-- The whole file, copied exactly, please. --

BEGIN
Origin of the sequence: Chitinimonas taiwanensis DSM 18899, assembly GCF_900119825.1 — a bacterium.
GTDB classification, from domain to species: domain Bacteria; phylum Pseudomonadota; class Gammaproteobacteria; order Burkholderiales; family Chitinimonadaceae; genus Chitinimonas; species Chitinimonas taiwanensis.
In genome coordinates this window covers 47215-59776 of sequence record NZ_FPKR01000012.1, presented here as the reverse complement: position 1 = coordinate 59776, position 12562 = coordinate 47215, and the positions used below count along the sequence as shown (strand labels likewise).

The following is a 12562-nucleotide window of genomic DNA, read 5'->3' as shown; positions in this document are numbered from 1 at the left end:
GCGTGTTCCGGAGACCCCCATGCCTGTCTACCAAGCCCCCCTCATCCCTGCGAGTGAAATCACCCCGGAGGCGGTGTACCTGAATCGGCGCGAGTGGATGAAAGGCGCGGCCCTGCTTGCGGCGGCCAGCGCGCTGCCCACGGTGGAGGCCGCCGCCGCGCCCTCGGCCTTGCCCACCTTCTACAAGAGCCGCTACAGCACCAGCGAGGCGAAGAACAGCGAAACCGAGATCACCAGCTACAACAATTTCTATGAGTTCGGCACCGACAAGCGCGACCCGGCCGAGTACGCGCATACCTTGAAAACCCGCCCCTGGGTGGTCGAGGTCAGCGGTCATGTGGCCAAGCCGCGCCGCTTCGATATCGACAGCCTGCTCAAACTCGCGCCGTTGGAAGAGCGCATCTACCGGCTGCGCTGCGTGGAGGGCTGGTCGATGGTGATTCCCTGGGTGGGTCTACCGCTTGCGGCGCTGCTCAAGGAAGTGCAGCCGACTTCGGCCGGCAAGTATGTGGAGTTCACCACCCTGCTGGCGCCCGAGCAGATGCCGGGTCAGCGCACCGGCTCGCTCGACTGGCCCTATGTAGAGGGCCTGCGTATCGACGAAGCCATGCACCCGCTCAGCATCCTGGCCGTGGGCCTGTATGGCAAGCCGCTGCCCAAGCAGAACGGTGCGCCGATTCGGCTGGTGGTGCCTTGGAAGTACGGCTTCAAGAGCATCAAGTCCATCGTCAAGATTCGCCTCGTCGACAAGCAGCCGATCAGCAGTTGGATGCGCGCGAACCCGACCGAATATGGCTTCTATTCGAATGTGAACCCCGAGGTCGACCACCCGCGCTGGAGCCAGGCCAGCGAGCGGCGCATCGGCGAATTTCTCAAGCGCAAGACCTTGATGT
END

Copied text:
Origin of the sequence: Chitinimonas taiwanensis DSM 18899, assembly GCF_900119825.1 — a bacterium.
GTDB classification, from domain to species: domain Bacteria; phylum Pseudomonadota; class Gammaproteobacteria; order Burkholderiales; family Chitinimonadaceae; genus Chitinimonas; species Chitinimonas taiwanensis.
In genome coordinates this window covers 47215-59776 of sequence record NZ_FPKR01000012.1, presented here as the reverse complement: position 1 = coordinate 59776, position 12562 = coordinate 47215, and the positions used below count along the sequence as shown (strand labels likewise).

The following is a 12562-nucleotide window of genomic DNA, read 5'->3' as shown; positions in this document are numbered from 1 at the left end:
GCGTGTTCCGGAGACCCCCATGCCTGTCTACCAAGCCCCCCTCATCCCTGCGAGTGAAATCACCCCGGAGGCGGTGTACCTGAATCGGCGCGAGTGGATGAAAGGCGCGGCCCTGCTTGCGGCGGCCAGCGCGCTGCCCACGGTGGAGGCCGCCGCCGCGCCCTCGGCCTTGCCCACCTTCTACAAGAGCCGCTACAGCACCAGCGAGGCGAAGAACAGCGAAACCGAGATCACCAGCTACAACAATTTCTATGAGTTCGGCACCGACAAGCGCGACCCGGCCGAGTACGCGCATACCTTGAAAACCCGCCCCTGGGTGGTCGAGGTCAGCGGTCATGTGGCCAAGCCGCGCCGCTTCGATATCGACAGCCTGCTCAAACTCGCGCCGTTGGAAGAGCGCATCTACCGGCTGCGCTGCGTGGAGGGCTGGTCGATGGTGATTCCCTGGGTGGGTCTACCGCTTGCGGCGCTGCTCAAGGAAGTGCAGCCGACTTCGGCCGGCAAGTATGTGGAGTTCACCACCCTGCTGGCGCCCGAGCAGATGCCGGGTCAGCGCACCGGCTCGCTCGACTGGCCCTATGTAGAGGGCCTGCGTATCGACGAAGCCATGCACCCGCTCAGCATCCTGGCCGTGGGCCTGTATGGCAAGCCGCTGCCCAAGCAGAACGGTGCGCCGATTCGGCTGGTGGTGCCTTGGAAGTACGGCTTCAAGAGCATCAAGTCCATCGTCAAGATTCGCCTCGTCGACAAGCAGCCGATCAGCAGTTGGATGCGCGCGAACCCGACCGAATATGGCTTCTATTCGAATGTGAACCCCGAGGTCGACCACCCGCGCTGGAGCCAGGCCAGCGAGCGGCGCATCGGCGAATTTCTCAAGCGCAAGACCTTGATGT